Hot Dogs and Diplomacy — Relish The Legacy!

Today’s post comes from Emily Rollman, summer intern in the Office of Public and Media Communications. 

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First Lady Betty Ford putting mustard on a hot dog during a picnic lunch for White House and Executive Office Building staff on the South Lawn, 9/19/1974. (Gerald R. Ford Library, National Archives Identifier 45644173)

Hot dogs have been a staple of American cuisine since they were first introduced by German immigrants in the 19th century. Now the dish is synonymous with cookouts and baseball games—but the humble hot dog has also made appearances on military bases, aboard the Space Shuttle, and at the White House. Indeed, Nelson Rockefeller once said, “No candidate for any office can hope to get elected in this country without being photographed eating a hot dog.”

Over the years, many Presidents have enjoyed hot dogs on the campaign trail and at July 4th celebrations, but the dish has also been instrumental in American foreign affairs events.

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George VI at the picnic at Top Cottage, seated with Sara Delano Roosevelt (FDR’s mother, right), New York Governor Herbert Lehman, and Elinor Morgenthau (wife of Treasury Secretary Henry Morgenthau, Jr., left), June 11, 1939, Hyde Park, NY. (FDR Library)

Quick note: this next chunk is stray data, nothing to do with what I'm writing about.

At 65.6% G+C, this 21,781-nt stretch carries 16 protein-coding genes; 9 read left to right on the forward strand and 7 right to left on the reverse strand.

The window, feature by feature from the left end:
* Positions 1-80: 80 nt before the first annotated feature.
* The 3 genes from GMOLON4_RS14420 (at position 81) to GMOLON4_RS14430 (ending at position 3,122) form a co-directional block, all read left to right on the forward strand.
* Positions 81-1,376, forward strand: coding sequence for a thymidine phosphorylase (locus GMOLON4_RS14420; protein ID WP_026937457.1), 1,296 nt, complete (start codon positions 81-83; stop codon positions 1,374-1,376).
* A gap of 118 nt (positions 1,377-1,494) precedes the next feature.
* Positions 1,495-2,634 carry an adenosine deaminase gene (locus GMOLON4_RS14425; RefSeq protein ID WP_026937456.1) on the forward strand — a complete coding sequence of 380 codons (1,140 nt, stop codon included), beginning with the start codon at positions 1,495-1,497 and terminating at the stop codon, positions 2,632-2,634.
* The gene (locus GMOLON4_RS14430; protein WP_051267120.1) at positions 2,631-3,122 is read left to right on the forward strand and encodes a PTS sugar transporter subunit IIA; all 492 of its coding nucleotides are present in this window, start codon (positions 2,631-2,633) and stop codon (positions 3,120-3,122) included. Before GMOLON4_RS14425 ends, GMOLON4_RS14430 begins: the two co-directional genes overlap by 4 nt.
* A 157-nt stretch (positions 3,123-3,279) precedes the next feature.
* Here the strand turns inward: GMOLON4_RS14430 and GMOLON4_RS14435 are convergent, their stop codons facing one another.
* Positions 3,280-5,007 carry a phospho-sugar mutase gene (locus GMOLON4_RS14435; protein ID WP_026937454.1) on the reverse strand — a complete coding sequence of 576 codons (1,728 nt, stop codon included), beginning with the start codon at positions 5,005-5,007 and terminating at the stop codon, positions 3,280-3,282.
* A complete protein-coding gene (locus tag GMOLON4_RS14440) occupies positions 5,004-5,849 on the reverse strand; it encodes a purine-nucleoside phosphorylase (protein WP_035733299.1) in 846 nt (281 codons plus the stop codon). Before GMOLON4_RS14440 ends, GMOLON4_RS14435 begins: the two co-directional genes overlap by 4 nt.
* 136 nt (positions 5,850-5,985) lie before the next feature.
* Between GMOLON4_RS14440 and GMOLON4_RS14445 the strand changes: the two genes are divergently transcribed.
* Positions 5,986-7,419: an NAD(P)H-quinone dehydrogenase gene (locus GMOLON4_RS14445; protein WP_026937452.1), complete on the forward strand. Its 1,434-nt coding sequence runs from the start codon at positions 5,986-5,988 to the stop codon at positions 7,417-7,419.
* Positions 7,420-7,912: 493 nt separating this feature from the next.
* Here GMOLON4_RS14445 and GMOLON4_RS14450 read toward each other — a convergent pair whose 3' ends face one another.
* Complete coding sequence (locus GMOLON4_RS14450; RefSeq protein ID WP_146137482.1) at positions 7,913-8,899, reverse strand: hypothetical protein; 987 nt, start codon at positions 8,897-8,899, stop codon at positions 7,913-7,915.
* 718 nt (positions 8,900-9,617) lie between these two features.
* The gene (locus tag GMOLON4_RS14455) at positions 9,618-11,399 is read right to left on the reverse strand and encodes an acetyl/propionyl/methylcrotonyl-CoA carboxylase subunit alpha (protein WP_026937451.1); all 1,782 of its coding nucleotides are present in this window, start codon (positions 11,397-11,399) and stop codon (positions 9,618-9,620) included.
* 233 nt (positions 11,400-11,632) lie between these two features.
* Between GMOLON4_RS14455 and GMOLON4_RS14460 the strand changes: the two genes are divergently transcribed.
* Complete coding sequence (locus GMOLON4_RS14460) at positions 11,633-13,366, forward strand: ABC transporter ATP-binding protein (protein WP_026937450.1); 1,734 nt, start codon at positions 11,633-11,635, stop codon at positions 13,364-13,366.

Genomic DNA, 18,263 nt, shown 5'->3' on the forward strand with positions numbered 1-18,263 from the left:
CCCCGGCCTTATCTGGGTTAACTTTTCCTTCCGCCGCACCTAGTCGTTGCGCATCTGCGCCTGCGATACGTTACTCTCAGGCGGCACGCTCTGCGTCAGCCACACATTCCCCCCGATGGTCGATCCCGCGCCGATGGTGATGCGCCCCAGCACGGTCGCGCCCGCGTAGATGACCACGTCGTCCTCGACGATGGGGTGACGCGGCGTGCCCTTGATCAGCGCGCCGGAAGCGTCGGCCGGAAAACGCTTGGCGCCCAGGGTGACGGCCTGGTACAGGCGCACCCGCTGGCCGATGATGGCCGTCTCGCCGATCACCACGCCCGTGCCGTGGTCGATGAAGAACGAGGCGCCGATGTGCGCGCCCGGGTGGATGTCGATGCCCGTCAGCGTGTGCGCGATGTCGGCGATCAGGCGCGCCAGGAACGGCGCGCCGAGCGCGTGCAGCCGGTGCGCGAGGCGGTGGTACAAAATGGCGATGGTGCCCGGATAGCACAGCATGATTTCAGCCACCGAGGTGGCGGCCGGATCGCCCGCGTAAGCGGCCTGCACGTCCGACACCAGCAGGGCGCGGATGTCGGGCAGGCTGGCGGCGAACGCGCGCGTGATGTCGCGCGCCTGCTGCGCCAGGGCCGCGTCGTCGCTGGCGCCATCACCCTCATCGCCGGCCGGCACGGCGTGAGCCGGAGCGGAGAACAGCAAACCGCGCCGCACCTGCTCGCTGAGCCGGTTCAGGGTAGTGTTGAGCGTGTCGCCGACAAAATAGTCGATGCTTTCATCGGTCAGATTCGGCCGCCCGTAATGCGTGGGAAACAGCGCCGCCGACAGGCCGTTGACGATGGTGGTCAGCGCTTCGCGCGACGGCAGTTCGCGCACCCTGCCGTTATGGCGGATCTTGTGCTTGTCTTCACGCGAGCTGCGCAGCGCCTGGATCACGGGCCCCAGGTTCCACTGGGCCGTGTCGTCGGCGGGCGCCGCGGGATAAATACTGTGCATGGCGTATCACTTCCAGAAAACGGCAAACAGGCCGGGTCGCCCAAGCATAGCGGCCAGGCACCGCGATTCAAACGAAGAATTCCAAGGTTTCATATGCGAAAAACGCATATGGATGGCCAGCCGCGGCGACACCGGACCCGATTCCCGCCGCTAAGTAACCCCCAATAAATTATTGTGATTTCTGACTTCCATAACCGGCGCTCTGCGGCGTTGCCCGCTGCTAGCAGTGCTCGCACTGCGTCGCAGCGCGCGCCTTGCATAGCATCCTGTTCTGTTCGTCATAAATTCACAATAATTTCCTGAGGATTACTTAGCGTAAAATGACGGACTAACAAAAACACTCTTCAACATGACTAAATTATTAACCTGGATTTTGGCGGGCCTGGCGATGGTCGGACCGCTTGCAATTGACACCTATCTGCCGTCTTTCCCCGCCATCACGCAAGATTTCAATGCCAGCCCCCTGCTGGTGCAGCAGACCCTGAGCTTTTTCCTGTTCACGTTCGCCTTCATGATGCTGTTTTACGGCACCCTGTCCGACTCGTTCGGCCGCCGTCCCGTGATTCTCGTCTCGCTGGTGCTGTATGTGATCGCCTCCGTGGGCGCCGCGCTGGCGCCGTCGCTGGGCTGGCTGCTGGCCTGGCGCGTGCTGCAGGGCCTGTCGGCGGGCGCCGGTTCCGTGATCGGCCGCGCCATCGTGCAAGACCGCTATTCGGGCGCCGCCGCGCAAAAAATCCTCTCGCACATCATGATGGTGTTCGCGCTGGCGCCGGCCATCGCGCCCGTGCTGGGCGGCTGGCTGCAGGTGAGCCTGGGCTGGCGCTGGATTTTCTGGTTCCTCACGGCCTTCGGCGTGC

The most famous Presidential hot dog moment was when FDR and Eleanor Roosevelt invited King George VI and Queen Elizabeth to their Hyde Park home on June 11, 1939, for an informal picnic. The menu included American fare, like strawberry shortcake and hot dogs. The queen supposedly asked Roosevelt how one ate a hot dog. “Very simple. Push it into your mouth and keep pushing it until it is all gone,” he allegedly responded. The casual hot dog dinner was well received by the royals, and the British-U.S. alliance was strengthened as World War II loomed.

George H.W. Bush continued the tradition of hot dogs at diplomatic meals with France’s then-President Nicolas Sarkozy at the Bush family home in Kennebunkport, Maine. But perhaps hot dogs most notably changed the course of U.S. foreign involvement in 1999, when President Clinton traveled to Norway to meet and negotiate Middle East Peace with Prime Minister Ehud Barak of Israel and Chairman Yasser Arafat of the Palestinian Authority. After their meeting, the leaders gathered and enjoyed kosher hot dogs together at the U.S. Ambassador’s Residence in Oslo.

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President Clinton enjoys some hot dogs after peace talks in Norway. Photographed by Sharon Farmer

Next time you eat a hot dog, remember how the simple sausage dish represents more than American tradition and camaraderie. A hot dog has become a delicious tool essential to strengthening American diplomacy and creating lasting Presidential legacies.

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